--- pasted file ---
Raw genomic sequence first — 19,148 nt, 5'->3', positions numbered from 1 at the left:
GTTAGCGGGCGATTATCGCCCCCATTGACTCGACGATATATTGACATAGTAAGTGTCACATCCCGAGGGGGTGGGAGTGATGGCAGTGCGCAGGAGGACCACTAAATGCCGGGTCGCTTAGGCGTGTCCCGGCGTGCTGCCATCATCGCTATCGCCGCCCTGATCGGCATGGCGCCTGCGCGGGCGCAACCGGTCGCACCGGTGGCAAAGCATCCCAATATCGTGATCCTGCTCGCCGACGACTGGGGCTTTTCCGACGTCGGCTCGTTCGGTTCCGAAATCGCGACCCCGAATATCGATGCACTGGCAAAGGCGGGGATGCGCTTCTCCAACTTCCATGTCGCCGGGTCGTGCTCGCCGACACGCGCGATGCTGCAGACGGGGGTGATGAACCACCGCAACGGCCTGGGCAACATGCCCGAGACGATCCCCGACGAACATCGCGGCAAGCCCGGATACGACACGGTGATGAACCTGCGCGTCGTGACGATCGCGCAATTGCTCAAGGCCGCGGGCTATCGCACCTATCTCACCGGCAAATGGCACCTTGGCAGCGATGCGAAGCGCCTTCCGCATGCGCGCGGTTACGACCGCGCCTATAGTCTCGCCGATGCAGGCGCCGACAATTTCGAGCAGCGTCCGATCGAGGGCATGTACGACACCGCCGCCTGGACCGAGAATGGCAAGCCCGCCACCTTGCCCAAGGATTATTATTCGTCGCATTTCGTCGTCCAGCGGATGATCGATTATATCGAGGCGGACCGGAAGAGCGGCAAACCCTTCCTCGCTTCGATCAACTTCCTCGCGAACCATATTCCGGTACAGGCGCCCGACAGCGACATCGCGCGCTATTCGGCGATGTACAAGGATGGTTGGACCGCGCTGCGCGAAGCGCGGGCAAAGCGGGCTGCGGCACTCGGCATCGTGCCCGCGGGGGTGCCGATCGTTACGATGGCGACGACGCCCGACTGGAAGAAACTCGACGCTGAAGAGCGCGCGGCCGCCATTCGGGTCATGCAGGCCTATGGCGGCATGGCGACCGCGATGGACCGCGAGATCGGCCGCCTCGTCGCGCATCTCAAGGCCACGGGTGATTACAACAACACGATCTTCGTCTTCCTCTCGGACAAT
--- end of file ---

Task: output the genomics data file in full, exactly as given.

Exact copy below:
Raw genomic sequence first — 19,148 nt, 5'->3', positions numbered from 1 at the left:
GTTAGCGGGCGATTATCGCCCCCATTGACTCGACGATATATTGACATAGTAAGTGTCACATCCCGAGGGGGTGGGAGTGATGGCAGTGCGCAGGAGGACCACTAAATGCCGGGTCGCTTAGGCGTGTCCCGGCGTGCTGCCATCATCGCTATCGCCGCCCTGATCGGCATGGCGCCTGCGCGGGCGCAACCGGTCGCACCGGTGGCAAAGCATCCCAATATCGTGATCCTGCTCGCCGACGACTGGGGCTTTTCCGACGTCGGCTCGTTCGGTTCCGAAATCGCGACCCCGAATATCGATGCACTGGCAAAGGCGGGGATGCGCTTCTCCAACTTCCATGTCGCCGGGTCGTGCTCGCCGACACGCGCGATGCTGCAGACGGGGGTGATGAACCACCGCAACGGCCTGGGCAACATGCCCGAGACGATCCCCGACGAACATCGCGGCAAGCCCGGATACGACACGGTGATGAACCTGCGCGTCGTGACGATCGCGCAATTGCTCAAGGCCGCGGGCTATCGCACCTATCTCACCGGCAAATGGCACCTTGGCAGCGATGCGAAGCGCCTTCCGCATGCGCGCGGTTACGACCGCGCCTATAGTCTCGCCGATGCAGGCGCCGACAATTTCGAGCAGCGTCCGATCGAGGGCATGTACGACACCGCCGCCTGGACCGAGAATGGCAAGCCCGCCACCTTGCCCAAGGATTATTATTCGTCGCATTTCGTCGTCCAGCGGATGATCGATTATATCGAGGCGGACCGGAAGAGCGGCAAACCCTTCCTCGCTTCGATCAACTTCCTCGCGAACCATATTCCGGTACAGGCGCCCGACAGCGACATCGCGCGCTATTCGGCGATGTACAAGGATGGTTGGACCGCGCTGCGCGAAGCGCGGGCAAAGCGGGCTGCGGCACTCGGCATCGTGCCCGCGGGGGTGCCGATCGTTACGATGGCGACGACGCCCGACTGGAAGAAACTCGACGCTGAAGAGCGCGCGGCCGCCATTCGGGTCATGCAGGCCTATGGCGGCATGGCGACCGCGATGGACCGCGAGATCGGCCGCCTCGTCGCGCATCTCAAGGCCACGGGTGATTACAACAACACGATCTTCGTCTTCCTCTCGGACAAT